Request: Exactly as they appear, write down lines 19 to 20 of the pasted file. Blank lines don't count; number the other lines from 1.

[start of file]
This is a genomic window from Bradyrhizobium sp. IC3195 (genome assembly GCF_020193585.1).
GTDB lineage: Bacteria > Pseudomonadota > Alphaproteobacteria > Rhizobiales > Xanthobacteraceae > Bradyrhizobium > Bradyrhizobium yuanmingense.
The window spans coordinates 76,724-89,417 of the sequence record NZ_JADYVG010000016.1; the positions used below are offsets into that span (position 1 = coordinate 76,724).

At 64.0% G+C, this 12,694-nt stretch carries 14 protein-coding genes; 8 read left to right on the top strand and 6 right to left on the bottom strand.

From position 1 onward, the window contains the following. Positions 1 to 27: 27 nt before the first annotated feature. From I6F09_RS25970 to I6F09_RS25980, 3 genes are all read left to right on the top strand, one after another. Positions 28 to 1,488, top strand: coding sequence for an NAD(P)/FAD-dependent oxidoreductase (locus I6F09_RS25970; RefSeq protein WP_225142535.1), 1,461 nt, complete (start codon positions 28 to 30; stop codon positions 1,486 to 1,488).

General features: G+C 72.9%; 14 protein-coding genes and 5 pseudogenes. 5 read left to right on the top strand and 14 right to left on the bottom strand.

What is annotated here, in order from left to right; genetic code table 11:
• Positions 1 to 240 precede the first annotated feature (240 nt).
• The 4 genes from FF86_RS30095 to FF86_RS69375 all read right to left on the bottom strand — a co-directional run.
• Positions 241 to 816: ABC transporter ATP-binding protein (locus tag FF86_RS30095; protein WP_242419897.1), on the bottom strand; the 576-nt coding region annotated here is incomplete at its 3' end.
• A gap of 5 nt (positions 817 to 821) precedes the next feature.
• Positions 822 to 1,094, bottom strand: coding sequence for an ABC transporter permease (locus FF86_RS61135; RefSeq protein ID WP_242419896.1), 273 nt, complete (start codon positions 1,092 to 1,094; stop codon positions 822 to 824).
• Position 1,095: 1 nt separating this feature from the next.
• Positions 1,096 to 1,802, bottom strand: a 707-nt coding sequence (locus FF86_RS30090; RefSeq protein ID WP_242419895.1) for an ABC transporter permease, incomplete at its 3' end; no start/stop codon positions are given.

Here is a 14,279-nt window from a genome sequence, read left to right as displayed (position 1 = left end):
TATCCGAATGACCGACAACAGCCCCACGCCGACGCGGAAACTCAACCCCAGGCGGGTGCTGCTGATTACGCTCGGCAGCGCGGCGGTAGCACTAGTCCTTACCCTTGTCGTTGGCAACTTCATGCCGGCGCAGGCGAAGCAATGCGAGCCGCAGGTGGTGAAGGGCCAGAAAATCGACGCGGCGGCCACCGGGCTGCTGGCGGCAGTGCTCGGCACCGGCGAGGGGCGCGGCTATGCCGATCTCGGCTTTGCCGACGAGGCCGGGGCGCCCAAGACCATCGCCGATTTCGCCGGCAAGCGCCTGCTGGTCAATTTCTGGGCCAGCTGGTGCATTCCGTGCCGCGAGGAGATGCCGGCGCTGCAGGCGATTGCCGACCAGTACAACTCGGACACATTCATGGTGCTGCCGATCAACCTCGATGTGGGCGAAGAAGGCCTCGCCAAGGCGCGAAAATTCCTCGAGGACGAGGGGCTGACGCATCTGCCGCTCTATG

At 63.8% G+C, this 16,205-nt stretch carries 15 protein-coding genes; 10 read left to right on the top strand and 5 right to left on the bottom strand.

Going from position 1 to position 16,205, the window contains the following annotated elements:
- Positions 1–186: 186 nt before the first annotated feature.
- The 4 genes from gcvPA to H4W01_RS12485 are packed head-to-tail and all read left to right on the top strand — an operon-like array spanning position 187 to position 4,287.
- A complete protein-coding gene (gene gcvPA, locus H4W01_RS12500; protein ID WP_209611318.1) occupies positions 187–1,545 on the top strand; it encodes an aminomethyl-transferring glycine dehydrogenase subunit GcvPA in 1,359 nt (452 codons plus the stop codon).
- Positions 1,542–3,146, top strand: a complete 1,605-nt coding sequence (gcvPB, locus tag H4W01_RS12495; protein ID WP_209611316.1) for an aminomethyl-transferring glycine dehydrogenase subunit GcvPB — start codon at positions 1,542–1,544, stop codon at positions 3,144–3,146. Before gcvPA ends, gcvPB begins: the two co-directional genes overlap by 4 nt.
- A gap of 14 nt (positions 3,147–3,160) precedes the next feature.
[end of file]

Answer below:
- Positions 1–186: 186 nt before the first annotated feature.
- The 4 genes from gcvPA to H4W01_RS12485 are packed head-to-tail and all read left to right on the top strand — an operon-like array spanning position 187 to position 4,287.